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Labour 'lost touch' admits Miliband


Labour leader Ed Miliband has urged his party to be less 'inward-looking'

Labour leader Ed Miliband has urged his party to be less 'inward-looking'

Labour leader Ed Miliband has urged his party to be less 'inward-looking'

Ed Miliband has admitted that the last Labour government "lost touch" with the public as he insisted his party has to "change" to win the next general election.

In a speech to activists, the Labour leader set out plans to reform the party to make it less "inward-looking" and ensure that it is more responsive to the concerns of the public.

They included scrapping elections to the shadow cabinet, putting the ideas of local communities in front of Labour's national policy setting body and throwing open its annual conferences to non-members and the wider civil society.

Acknowledging the shortcomings and in-fighting of the Tony Blair and Gordon Brown governments of which he was a member, Mr Miliband said: "Old Labour forgot about the public. New Labour forgot about the party. And, by the time we left office, we had lost touch with both.

"That wasn't all. We talked about the importance of solidarity and respect, but too often looked inwards, distracting us from the task of serving the country. The internal squabbles damaged our reputation and distracted us from the task of serving the country."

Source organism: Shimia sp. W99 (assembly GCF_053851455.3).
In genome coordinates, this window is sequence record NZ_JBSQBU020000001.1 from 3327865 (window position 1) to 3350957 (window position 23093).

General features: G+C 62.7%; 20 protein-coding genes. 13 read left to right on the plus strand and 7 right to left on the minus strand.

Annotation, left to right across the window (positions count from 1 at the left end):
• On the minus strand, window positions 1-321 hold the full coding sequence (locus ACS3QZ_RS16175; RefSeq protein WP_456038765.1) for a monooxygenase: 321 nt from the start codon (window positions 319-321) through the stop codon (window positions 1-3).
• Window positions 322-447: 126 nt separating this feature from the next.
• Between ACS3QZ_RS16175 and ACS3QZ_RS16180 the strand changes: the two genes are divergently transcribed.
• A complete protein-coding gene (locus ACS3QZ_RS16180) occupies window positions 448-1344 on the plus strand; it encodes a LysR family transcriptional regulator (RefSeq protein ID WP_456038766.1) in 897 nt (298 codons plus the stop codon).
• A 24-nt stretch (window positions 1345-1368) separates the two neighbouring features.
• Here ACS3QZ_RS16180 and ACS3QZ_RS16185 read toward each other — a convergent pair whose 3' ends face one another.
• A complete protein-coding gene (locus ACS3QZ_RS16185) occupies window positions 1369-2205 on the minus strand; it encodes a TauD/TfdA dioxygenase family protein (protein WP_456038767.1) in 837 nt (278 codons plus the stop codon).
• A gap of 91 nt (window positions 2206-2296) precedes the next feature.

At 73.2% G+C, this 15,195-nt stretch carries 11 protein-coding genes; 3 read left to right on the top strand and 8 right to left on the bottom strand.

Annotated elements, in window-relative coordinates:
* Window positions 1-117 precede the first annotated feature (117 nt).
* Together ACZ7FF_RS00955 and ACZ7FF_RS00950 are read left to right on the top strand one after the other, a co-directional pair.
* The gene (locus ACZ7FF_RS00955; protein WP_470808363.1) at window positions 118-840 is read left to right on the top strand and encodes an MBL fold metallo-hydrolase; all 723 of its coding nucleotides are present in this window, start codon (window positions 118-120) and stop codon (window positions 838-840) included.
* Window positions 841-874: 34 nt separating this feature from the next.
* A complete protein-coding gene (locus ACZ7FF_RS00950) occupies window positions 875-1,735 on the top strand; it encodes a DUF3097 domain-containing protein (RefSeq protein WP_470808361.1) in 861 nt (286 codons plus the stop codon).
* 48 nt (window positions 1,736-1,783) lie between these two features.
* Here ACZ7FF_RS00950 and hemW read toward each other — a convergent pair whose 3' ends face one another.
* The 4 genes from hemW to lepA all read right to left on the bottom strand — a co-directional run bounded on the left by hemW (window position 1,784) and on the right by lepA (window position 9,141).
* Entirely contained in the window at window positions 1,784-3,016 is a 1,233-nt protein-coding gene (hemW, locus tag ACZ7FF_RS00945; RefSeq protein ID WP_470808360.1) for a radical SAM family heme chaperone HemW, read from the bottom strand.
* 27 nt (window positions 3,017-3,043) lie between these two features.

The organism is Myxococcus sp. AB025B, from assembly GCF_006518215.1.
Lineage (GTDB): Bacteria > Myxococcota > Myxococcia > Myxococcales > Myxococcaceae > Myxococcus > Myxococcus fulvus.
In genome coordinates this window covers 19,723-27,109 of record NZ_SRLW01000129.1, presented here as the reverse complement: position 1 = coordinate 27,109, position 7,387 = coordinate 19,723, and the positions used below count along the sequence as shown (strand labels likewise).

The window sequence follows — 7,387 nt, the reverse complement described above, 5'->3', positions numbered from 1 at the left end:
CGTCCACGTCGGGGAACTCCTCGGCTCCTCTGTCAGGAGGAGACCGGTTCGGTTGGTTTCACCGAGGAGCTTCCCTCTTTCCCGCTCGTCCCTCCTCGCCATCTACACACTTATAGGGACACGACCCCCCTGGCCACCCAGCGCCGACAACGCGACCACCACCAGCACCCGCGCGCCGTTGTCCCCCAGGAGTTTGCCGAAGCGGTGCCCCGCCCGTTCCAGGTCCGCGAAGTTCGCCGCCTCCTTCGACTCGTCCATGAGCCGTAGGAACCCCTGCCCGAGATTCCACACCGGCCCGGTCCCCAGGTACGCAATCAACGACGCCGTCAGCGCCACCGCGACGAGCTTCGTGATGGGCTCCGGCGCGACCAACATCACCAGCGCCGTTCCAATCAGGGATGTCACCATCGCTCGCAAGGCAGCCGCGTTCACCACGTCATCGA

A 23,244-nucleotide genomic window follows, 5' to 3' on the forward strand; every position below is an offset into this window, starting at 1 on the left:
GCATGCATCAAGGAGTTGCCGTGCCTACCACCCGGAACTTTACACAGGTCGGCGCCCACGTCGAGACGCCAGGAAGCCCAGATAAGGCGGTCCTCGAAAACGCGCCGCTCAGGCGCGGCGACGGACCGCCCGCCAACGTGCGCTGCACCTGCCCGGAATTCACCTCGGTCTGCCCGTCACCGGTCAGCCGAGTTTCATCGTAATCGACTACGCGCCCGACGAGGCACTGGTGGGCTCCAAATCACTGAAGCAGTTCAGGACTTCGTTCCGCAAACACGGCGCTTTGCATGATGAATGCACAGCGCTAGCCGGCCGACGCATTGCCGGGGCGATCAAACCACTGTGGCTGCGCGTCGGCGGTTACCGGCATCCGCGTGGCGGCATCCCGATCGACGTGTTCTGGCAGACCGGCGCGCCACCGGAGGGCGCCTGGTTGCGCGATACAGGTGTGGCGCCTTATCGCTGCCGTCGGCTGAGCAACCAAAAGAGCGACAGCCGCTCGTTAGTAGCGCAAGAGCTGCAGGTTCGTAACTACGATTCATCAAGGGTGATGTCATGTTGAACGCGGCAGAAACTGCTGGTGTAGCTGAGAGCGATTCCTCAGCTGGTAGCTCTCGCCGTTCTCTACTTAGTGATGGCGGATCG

Setting out his stall for the reform of the party's structures, Mr Miliband said Labour has to re-establish connections with the public and become part of a popular "movement".

Speaking to Labour's National Policy Forum in Wrexham, he insisted: "We can only win if we change."

One of his proposals for reform involves putting popular grassroots ideas - with demonstrable local support - before the National Policy Forum for consideration.

"Much more of our policy needs to come from the everyday experiences of people. So we do need more of a voice for party members. But those we should hear the most are those who do the most in their communities," he said.

Mr Miliband said that Labour conferences should reach out beyond the party's rank-and-file and invite ordinary members of the public, charities, pressure groups and community organisations to attend and speak to delegates.


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